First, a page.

The last landfalls revisited - Capetown and St Helena, April 2005

The latest and final revisit for New Endeavour took place in April 2005, to Capetown and St Helena.

In Cape Town in 1771 the Endeavour's crew were recovering from the devastating diseases of Batavia (present day Jakarta) while Banks' scientific party was reduced to just Daniel Solander and himself. Solander was still terribly ill but made sufficient recovery to collect specimens of plants from around Table Mountain. My thanks to Jasper Slingsby for his botanical introduction to the mountain. I was able to make several forays in Table Mountain National Park and was pleasantly surprised given its proximity to the city at just how much endemic flora survives in the Fymbios. This is mostly because this terrain is so thin soiled and nutrient impoverished that it was of little value to settlers. Similarly most introduced exotic species find it difficult to get a hold in such difficult territory. A number of now-familiar weed species are significant problems.

I managed to get around hundred digitalspecies records including a good number of endemic species, and learned that it was here that Joseph Banks first learned of French efforts to create a botanic garden on Mauritius to acclimatise plants. This was to be a huge influence on Banks as he went on to become Director of Kew ledGardens and a major advocate of the British developing economic plants around the developing possessions and territories of the empire. Banks was directly responsible for the establishment of satellite gardens from Kew to acclimatise plants - including the Botanic Garden established on St Helena.

In retracing the route from Cape Town to St Helena I travelled in the RMS St Helena, via Walvis Bay in Namibia. The RMS St Helena is the last remaining Royal Mail Ship and the only real link between the island and the rest of the world. The ship carries supplies as well as passengers; both St Helenians and the few travellers and tourists. I was privileged to make the voyage and my thanks to Ct Rodney Young and his crew who looked after their passengers well. The journey gave me a chance to slow down to Cook's pace of ship life for a short while and contemplate life at sea, and I made good progress on my book. Most valuable however was to get some contact with people from the Island and a little understanding of their perspective. The visit coincided with the news that St Helena was to get an airport. This has major implications for an island that has been isolated and dependent on the sea. The issues emerging around this news were actually very significant to my own research and has resulted in several interesting and valuable thoughts on how my chapter relating to the island will now develop.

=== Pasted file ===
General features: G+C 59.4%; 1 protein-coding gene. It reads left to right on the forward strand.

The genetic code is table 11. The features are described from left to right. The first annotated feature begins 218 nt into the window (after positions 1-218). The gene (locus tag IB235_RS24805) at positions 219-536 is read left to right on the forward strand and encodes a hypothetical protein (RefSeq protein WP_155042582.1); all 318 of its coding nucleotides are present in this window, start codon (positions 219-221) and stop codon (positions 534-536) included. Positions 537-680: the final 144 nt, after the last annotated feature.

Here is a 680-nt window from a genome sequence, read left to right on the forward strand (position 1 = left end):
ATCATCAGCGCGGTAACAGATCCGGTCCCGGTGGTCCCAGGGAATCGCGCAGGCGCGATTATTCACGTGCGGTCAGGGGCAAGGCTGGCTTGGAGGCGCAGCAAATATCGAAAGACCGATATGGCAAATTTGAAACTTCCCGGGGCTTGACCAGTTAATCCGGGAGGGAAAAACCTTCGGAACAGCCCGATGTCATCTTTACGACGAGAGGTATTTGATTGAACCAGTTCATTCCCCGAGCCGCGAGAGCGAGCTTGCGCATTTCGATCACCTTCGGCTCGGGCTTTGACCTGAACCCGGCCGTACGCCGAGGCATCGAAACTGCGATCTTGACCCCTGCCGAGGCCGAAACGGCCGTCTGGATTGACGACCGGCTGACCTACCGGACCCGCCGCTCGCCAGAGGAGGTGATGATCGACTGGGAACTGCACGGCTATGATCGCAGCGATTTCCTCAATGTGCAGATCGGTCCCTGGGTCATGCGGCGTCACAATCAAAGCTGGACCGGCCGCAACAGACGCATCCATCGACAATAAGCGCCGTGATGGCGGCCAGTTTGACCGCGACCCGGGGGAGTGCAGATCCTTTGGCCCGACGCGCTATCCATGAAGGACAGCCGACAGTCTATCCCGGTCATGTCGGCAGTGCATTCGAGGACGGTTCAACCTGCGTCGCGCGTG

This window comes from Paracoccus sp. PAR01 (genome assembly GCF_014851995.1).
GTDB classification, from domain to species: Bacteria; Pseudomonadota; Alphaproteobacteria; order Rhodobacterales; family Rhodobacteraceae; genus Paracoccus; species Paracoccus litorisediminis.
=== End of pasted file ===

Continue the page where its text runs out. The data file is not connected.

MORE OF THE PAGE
St Helena is both the start and end of Cook's Endeavour voyage, because it was here more than a century earlier that Sir Edmund Halley failed to record the Transit of Venus. It was the Royal Society's determination to get records of this astronomical event in 1769 that resulted in Cook being ordered to Tahiti in order for observations of this Transit to be made in the Southern Hemisphere, and as we say the rest is history.

I also owe my thanks to Rebecca Cairns-wicks and Vincent the conservation officer on St Helena who gave be the best possible support in the brief time I was able to stay on the island. Twice as long as Cook, but non-the-less only two days. They gave me a privileged insight into the dramatic changes in the fortunes of the island's native (endemic) plant species. Some have not been recorded since Banks and Solander collected there on their one-day visit as the Endeavour struck north back to England. Many other species are now extinct or are perilously close to being so. The small team on St Helena led by Rebecca and Vincent have shown what can be achieved in small trials but it will take much more finance and commitment to ensure the future of the surviving species from the high, cloud central ridge in particular. Ironically the most persistent and major problem species here is flax, which is a dominating monoculture after attempts to cultivate it in the 19th century were abandoned. Ironic of course because it was on the Endeavour voyage that Cook, Banks and Solander were the first Europeans to see how the New Zealand Maori used the plant as a source of fibre for textiles. It was Banks himself who advocated developing it as an economic resource. Today on St Helena it is a cautionary tale of what can go terribly wrong when species are introduced without proper evaluation of the risk.

On my own return I also spent time on Ascension Island and again gathered useful records on endemic plants as well as being fortunate to witness the Green Turtle nesting season. Most significantly I was also able to focus on completing the greater part of another chapter.

Developments to the website continue slowly, following this work more than 250 new species records will be added for the South Africa and Southern Atlantic visits and work continues in earnest on the book.